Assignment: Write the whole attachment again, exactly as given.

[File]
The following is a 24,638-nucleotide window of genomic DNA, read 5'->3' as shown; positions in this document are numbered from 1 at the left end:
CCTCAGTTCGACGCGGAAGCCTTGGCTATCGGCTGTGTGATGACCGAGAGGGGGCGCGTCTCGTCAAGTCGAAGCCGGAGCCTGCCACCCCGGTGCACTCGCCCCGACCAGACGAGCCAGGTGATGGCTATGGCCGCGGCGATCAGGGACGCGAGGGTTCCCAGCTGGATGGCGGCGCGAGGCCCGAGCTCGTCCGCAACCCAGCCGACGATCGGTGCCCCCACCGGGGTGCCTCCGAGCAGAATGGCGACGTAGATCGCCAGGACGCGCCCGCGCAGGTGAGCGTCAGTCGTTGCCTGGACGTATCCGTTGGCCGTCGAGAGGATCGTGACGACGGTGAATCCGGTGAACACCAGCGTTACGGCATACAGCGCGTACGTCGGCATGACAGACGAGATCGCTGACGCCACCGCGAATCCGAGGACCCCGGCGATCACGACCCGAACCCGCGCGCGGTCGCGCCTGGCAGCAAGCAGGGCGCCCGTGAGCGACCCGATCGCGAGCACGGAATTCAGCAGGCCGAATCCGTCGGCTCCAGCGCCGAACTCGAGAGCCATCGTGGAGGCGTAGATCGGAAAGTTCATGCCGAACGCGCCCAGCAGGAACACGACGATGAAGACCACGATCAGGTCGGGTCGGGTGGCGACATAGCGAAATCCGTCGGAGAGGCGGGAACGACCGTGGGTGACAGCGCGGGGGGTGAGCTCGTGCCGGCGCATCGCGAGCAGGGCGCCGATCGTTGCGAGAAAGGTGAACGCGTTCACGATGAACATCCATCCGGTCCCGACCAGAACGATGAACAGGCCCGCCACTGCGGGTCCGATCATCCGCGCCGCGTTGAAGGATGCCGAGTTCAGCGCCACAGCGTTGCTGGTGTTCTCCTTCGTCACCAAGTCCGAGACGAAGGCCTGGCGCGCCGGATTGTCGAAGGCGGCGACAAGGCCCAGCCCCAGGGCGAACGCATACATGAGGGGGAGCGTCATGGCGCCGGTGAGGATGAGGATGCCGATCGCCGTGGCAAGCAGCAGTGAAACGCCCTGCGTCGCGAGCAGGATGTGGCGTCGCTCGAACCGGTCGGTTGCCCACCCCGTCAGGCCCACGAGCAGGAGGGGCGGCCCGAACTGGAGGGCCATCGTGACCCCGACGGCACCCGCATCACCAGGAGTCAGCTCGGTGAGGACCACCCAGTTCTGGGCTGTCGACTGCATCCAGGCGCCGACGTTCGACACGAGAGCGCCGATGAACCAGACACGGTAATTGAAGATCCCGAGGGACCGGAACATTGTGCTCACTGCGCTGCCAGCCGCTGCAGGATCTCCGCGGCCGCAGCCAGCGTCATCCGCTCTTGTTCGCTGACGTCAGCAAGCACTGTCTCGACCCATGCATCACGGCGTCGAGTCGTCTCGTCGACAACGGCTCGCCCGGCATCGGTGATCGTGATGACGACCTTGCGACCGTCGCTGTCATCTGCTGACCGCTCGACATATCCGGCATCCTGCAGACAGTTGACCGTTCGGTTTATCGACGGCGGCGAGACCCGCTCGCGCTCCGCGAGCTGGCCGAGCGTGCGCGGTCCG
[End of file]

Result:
The following is a 24,638-nucleotide window of genomic DNA, read 5'->3' as shown; positions in this document are numbered from 1 at the left end:
CCTCAGTTCGACGCGGAAGCCTTGGCTATCGGCTGTGTGATGACCGAGAGGGGGCGCGTCTCGTCAAGTCGAAGCCGGAGCCTGCCACCCCGGTGCACTCGCCCCGACCAGACGAGCCAGGTGATGGCTATGGCCGCGGCGATCAGGGACGCGAGGGTTCCCAGCTGGATGGCGGCGCGAGGCCCGAGCTCGTCCGCAACCCAGCCGACGATCGGTGCCCCCACCGGGGTGCCTCCGAGCAGAATGGCGACGTAGATCGCCAGGACGCGCCCGCGCAGGTGAGCGTCAGTCGTTGCCTGGACGTATCCGTTGGCCGTCGAGAGGATCGTGACGACGGTGAATCCGGTGAACACCAGCGTTACGGCATACAGCGCGTACGTCGGCATGACAGACGAGATCGCTGACGCCACCGCGAATCCGAGGACCCCGGCGATCACGACCCGAACCCGCGCGCGGTCGCGCCTGGCAGCAAGCAGGGCGCCCGTGAGCGACCCGATCGCGAGCACGGAATTCAGCAGGCCGAATCCGTCGGCTCCAGCGCCGAACTCGAGAGCCATCGTGGAGGCGTAGATCGGAAAGTTCATGCCGAACGCGCCCAGCAGGAACACGACGATGAAGACCACGATCAGGTCGGGTCGGGTGGCGACATAGCGAAATCCGTCGGAGAGGCGGGAACGACCGTGGGTGACAGCGCGGGGGGTGAGCTCGTGCCGGCGCATCGCGAGCAGGGCGCCGATCGTTGCGAGAAAGGTGAACGCGTTCACGATGAACATCCATCCGGTCCCGACCAGAACGATGAACAGGCCCGCCACTGCGGGTCCGATCATCCGCGCCGCGTTGAAGGATGCCGAGTTCAGCGCCACAGCGTTGCTGGTGTTCTCCTTCGTCACCAAGTCCGAGACGAAGGCCTGGCGCGCCGGATTGTCGAAGGCGGCGACAAGGCCCAGCCCCAGGGCGAACGCATACATGAGGGGGAGCGTCATGGCGCCGGTGAGGATGAGGATGCCGATCGCCGTGGCAAGCAGCAGTGAAACGCCCTGCGTCGCGAGCAGGATGTGGCGTCGCTCGAACCGGTCGGTTGCCCACCCCGTCAGGCCCACGAGCAGGAGGGGCGGCCCGAACTGGAGGGCCATCGTGACCCCGACGGCACCCGCATCACCAGGAGTCAGCTCGGTGAGGACCACCCAGTTCTGGGCTGTCGACTGCATCCAGGCGCCGACGTTCGACACGAGAGCGCCGATGAACCAGACACGGTAATTGAAGATCCCGAGGGACCGGAACATTGTGCTCACTGCGCTGCCAGCCGCTGCAGGATCTCCGCGGCCGCAGCCAGCGTCATCCGCTCTTGTTCGCTGACGTCAGCAAGCACTGTCTCGACCCATGCATCACGGCGTCGAGTCGTCTCGTCGACAACGGCTCGCCCGGCATCGGTGATCGTGATGACGACCTTGCGACCGTCGCTGTCATCTGCTGACCGCTCGACATATCCGGCATCCTGCAGACAGTTGACCGTTCGGTTTATCGACGGCGGCGAGACCCGCTCGCGCTCCGCGAGCTGGCCGAGCGTGCGCGGTCCG